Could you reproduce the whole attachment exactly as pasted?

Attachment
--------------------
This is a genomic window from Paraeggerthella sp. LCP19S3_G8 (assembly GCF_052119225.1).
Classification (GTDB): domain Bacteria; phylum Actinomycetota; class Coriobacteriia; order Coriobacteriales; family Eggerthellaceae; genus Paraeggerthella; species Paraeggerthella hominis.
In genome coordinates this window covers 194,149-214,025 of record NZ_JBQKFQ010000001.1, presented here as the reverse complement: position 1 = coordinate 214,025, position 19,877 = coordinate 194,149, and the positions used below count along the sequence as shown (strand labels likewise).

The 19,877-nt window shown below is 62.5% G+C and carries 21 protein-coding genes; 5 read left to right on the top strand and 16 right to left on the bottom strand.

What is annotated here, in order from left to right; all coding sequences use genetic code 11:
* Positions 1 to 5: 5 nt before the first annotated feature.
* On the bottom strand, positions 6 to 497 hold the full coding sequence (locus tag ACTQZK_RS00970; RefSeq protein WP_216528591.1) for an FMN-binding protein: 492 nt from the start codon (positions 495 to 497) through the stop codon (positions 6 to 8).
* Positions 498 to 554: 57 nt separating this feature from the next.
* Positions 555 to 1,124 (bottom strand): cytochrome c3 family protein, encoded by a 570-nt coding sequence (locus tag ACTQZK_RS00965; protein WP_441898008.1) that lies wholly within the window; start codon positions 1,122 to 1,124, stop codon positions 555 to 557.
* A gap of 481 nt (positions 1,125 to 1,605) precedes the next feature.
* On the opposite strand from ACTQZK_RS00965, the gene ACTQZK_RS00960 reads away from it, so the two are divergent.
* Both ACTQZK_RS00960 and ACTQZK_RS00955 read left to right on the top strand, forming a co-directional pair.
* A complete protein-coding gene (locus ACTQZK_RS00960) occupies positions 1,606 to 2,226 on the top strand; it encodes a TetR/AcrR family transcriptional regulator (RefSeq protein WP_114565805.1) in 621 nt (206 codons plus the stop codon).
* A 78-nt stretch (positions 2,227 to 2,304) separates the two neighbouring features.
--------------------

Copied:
This is a genomic window from Paraeggerthella sp. LCP19S3_G8 (assembly GCF_052119225.1).
Classification (GTDB): domain Bacteria; phylum Actinomycetota; class Coriobacteriia; order Coriobacteriales; family Eggerthellaceae; genus Paraeggerthella; species Paraeggerthella hominis.
In genome coordinates this window covers 194,149-214,025 of record NZ_JBQKFQ010000001.1, presented here as the reverse complement: position 1 = coordinate 214,025, position 19,877 = coordinate 194,149, and the positions used below count along the sequence as shown (strand labels likewise).

The 19,877-nt window shown below is 62.5% G+C and carries 21 protein-coding genes; 5 read left to right on the top strand and 16 right to left on the bottom strand.

What is annotated here, in order from left to right; all coding sequences use genetic code 11:
* Positions 1 to 5: 5 nt before the first annotated feature.
* On the bottom strand, positions 6 to 497 hold the full coding sequence (locus tag ACTQZK_RS00970; RefSeq protein WP_216528591.1) for an FMN-binding protein: 492 nt from the start codon (positions 495 to 497) through the stop codon (positions 6 to 8).
* Positions 498 to 554: 57 nt separating this feature from the next.
* Positions 555 to 1,124 (bottom strand): cytochrome c3 family protein, encoded by a 570-nt coding sequence (locus tag ACTQZK_RS00965; protein WP_441898008.1) that lies wholly within the window; start codon positions 1,122 to 1,124, stop codon positions 555 to 557.
* A gap of 481 nt (positions 1,125 to 1,605) precedes the next feature.
* On the opposite strand from ACTQZK_RS00965, the gene ACTQZK_RS00960 reads away from it, so the two are divergent.
* Both ACTQZK_RS00960 and ACTQZK_RS00955 read left to right on the top strand, forming a co-directional pair.
* A complete protein-coding gene (locus ACTQZK_RS00960) occupies positions 1,606 to 2,226 on the top strand; it encodes a TetR/AcrR family transcriptional regulator (RefSeq protein WP_114565805.1) in 621 nt (206 codons plus the stop codon).
* A 78-nt stretch (positions 2,227 to 2,304) separates the two neighbouring features.